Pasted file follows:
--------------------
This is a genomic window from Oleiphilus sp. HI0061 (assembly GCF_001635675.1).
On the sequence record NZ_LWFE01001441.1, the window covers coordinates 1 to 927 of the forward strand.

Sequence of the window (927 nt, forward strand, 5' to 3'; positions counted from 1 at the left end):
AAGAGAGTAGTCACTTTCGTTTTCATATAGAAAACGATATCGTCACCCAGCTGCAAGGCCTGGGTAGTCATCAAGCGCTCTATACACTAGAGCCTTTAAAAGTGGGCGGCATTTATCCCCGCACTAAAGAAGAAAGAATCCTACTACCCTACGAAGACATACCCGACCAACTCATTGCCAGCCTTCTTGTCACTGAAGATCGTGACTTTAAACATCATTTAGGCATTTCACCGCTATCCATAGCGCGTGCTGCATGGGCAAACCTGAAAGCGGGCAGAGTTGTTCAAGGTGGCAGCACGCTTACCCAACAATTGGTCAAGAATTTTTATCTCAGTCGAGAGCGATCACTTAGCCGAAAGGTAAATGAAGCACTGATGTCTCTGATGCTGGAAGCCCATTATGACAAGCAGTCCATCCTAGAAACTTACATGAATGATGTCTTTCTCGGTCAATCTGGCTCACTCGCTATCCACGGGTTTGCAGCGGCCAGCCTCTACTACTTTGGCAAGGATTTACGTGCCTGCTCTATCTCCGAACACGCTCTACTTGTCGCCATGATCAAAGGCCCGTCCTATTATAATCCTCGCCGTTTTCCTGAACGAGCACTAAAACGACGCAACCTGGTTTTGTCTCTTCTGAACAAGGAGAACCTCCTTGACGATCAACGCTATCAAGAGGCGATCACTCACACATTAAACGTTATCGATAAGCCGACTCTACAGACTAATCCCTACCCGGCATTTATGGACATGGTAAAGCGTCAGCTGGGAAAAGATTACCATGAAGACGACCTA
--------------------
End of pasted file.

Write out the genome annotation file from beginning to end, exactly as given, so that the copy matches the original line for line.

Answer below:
This is a genomic window from Oleiphilus sp. HI0061 (assembly GCF_001635675.1).
On the sequence record NZ_LWFE01001441.1, the window covers coordinates 1 to 927 of the forward strand.

Sequence of the window (927 nt, forward strand, 5' to 3'; positions counted from 1 at the left end):
AAGAGAGTAGTCACTTTCGTTTTCATATAGAAAACGATATCGTCACCCAGCTGCAAGGCCTGGGTAGTCATCAAGCGCTCTATACACTAGAGCCTTTAAAAGTGGGCGGCATTTATCCCCGCACTAAAGAAGAAAGAATCCTACTACCCTACGAAGACATACCCGACCAACTCATTGCCAGCCTTCTTGTCACTGAAGATCGTGACTTTAAACATCATTTAGGCATTTCACCGCTATCCATAGCGCGTGCTGCATGGGCAAACCTGAAAGCGGGCAGAGTTGTTCAAGGTGGCAGCACGCTTACCCAACAATTGGTCAAGAATTTTTATCTCAGTCGAGAGCGATCACTTAGCCGAAAGGTAAATGAAGCACTGATGTCTCTGATGCTGGAAGCCCATTATGACAAGCAGTCCATCCTAGAAACTTACATGAATGATGTCTTTCTCGGTCAATCTGGCTCACTCGCTATCCACGGGTTTGCAGCGGCCAGCCTCTACTACTTTGGCAAGGATTTACGTGCCTGCTCTATCTCCGAACACGCTCTACTTGTCGCCATGATCAAAGGCCCGTCCTATTATAATCCTCGCCGTTTTCCTGAACGAGCACTAAAACGACGCAACCTGGTTTTGTCTCTTCTGAACAAGGAGAACCTCCTTGACGATCAACGCTATCAAGAGGCGATCACTCACACATTAAACGTTATCGATAAGCCGACTCTACAGACTAATCCCTACCCGGCATTTATGGACATGGTAAAGCGTCAGCTGGGAAAAGATTACCATGAAGACGACCTA